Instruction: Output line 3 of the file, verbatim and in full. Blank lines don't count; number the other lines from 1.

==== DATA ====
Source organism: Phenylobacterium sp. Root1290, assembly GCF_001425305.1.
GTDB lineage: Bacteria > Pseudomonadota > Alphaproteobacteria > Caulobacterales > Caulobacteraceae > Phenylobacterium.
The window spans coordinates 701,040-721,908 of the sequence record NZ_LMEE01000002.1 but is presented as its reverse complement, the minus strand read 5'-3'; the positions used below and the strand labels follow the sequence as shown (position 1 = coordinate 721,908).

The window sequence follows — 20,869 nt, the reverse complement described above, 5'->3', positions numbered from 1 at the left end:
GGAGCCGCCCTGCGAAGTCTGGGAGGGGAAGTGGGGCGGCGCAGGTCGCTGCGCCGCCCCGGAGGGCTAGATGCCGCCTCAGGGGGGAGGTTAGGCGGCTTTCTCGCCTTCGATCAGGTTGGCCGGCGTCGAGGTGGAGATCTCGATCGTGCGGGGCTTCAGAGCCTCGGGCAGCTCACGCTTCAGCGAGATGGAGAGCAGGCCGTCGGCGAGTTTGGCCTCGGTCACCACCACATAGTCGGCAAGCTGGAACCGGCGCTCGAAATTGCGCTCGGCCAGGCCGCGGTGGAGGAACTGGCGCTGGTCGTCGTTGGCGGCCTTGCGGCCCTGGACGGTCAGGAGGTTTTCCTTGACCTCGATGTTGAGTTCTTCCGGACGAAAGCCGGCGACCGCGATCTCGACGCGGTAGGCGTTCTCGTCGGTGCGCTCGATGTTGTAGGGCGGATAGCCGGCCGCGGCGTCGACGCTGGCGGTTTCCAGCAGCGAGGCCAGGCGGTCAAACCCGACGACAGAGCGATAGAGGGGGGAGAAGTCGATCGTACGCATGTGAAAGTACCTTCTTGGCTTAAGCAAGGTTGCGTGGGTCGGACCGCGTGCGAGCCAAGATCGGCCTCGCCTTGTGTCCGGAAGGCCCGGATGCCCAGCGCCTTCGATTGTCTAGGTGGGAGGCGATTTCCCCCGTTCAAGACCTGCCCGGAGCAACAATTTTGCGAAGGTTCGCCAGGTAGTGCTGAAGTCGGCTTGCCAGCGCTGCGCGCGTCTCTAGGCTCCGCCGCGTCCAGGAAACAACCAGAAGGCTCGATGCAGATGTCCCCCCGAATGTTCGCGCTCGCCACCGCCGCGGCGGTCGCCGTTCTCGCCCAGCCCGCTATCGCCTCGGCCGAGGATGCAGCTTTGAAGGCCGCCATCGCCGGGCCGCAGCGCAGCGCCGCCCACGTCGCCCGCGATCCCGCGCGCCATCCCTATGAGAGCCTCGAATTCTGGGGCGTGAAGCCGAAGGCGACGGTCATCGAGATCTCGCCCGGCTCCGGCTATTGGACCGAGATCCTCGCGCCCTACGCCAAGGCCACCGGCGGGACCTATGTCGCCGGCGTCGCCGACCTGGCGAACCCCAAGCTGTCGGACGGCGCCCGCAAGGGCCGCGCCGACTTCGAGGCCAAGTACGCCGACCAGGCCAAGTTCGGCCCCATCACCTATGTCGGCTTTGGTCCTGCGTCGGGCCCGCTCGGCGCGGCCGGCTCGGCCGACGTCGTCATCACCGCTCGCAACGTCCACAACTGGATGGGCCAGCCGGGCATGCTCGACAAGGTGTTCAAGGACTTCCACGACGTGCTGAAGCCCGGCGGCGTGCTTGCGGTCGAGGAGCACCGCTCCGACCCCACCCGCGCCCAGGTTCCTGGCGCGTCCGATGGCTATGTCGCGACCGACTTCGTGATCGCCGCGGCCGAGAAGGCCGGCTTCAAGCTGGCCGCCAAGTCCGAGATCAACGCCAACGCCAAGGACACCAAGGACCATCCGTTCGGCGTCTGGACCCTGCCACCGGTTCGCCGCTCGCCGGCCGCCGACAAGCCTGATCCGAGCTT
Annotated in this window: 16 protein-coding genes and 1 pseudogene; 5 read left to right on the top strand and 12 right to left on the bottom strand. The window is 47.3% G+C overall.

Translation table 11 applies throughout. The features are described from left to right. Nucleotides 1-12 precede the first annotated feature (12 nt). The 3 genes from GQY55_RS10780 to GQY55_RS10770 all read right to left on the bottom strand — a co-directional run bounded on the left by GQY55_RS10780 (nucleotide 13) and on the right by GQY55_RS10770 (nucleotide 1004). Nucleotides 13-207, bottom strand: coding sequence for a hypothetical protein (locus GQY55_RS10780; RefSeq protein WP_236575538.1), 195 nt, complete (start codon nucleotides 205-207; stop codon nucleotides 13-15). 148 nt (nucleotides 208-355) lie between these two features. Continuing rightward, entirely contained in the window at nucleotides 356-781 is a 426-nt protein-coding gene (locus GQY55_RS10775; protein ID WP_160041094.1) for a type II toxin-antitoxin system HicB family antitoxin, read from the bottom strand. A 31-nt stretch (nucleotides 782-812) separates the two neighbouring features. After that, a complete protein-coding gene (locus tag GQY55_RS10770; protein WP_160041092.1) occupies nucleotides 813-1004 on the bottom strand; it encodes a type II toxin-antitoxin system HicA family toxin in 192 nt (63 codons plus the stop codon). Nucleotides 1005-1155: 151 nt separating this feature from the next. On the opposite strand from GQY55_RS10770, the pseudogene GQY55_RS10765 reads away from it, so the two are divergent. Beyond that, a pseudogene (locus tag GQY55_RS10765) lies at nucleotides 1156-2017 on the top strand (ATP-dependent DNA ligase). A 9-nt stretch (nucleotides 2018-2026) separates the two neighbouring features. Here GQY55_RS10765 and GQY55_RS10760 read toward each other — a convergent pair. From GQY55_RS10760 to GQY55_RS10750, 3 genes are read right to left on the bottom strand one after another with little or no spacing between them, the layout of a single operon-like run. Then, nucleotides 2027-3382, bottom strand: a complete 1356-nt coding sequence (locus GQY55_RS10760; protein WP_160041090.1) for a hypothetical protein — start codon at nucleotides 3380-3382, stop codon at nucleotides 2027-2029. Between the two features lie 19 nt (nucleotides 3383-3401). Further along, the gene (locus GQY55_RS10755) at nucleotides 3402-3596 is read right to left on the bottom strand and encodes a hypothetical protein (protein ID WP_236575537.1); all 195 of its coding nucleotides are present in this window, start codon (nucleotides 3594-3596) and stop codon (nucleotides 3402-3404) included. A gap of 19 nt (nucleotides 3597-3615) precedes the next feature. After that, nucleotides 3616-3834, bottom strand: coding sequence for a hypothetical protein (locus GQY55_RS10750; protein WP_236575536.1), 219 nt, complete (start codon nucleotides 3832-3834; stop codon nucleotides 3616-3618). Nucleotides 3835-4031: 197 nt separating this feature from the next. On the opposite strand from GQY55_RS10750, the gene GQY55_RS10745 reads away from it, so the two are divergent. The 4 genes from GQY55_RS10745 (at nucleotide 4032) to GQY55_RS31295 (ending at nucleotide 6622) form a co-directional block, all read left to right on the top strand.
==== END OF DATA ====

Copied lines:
The window spans coordinates 701,040-721,908 of the sequence record NZ_LMEE01000002.1 but is presented as its reverse complement, the minus strand read 5'-3'; the positions used below and the strand labels follow the sequence as shown (position 1 = coordinate 721,908).